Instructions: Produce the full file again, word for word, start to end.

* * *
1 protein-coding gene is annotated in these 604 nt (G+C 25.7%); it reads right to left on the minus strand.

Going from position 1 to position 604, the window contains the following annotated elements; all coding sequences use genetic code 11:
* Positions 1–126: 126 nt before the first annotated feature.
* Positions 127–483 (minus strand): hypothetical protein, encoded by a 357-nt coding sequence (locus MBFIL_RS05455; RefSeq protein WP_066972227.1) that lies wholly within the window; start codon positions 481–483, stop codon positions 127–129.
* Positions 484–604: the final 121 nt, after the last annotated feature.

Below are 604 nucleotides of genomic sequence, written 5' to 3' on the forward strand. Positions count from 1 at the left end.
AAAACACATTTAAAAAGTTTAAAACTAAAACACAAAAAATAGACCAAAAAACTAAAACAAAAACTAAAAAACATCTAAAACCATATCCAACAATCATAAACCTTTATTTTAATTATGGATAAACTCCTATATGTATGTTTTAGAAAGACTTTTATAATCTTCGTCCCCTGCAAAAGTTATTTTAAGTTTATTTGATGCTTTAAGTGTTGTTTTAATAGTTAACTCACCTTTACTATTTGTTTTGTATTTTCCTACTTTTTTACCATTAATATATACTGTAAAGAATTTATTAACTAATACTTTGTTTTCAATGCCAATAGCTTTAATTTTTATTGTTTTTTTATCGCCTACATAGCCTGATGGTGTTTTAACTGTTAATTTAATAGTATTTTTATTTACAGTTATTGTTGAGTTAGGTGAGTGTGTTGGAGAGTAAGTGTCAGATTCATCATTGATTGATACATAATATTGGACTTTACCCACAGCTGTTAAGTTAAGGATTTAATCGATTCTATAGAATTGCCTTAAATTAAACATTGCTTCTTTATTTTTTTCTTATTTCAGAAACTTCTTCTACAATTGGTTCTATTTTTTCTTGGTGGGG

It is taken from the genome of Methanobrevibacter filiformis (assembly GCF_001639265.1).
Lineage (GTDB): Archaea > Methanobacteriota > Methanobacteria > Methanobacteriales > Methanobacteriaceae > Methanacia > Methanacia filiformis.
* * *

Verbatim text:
1 protein-coding gene is annotated in these 604 nt (G+C 25.7%); it reads right to left on the minus strand.

Going from position 1 to position 604, the window contains the following annotated elements; all coding sequences use genetic code 11:
* Positions 1–126: 126 nt before the first annotated feature.
* Positions 127–483 (minus strand): hypothetical protein, encoded by a 357-nt coding sequence (locus MBFIL_RS05455; RefSeq protein WP_066972227.1) that lies wholly within the window; start codon positions 481–483, stop codon positions 127–129.
* Positions 484–604: the final 121 nt, after the last annotated feature.

Below are 604 nucleotides of genomic sequence, written 5' to 3' on the forward strand. Positions count from 1 at the left end.
AAAACACATTTAAAAAGTTTAAAACTAAAACACAAAAAATAGACCAAAAAACTAAAACAAAAACTAAAAAACATCTAAAACCATATCCAACAATCATAAACCTTTATTTTAATTATGGATAAACTCCTATATGTATGTTTTAGAAAGACTTTTATAATCTTCGTCCCCTGCAAAAGTTATTTTAAGTTTATTTGATGCTTTAAGTGTTGTTTTAATAGTTAACTCACCTTTACTATTTGTTTTGTATTTTCCTACTTTTTTACCATTAATATATACTGTAAAGAATTTATTAACTAATACTTTGTTTTCAATGCCAATAGCTTTAATTTTTATTGTTTTTTTATCGCCTACATAGCCTGATGGTGTTTTAACTGTTAATTTAATAGTATTTTTATTTACAGTTATTGTTGAGTTAGGTGAGTGTGTTGGAGAGTAAGTGTCAGATTCATCATTGATTGATACATAATATTGGACTTTACCCACAGCTGTTAAGTTAAGGATTTAATCGATTCTATAGAATTGCCTTAAATTAAACATTGCTTCTTTATTTTTTTCTTATTTCAGAAACTTCTTCTACAATTGGTTCTATTTTTTCTTGGTGGGG

It is taken from the genome of Methanobrevibacter filiformis (assembly GCF_001639265.1).
Lineage (GTDB): Archaea > Methanobacteriota > Methanobacteria > Methanobacteriales > Methanobacteriaceae > Methanacia > Methanacia filiformis.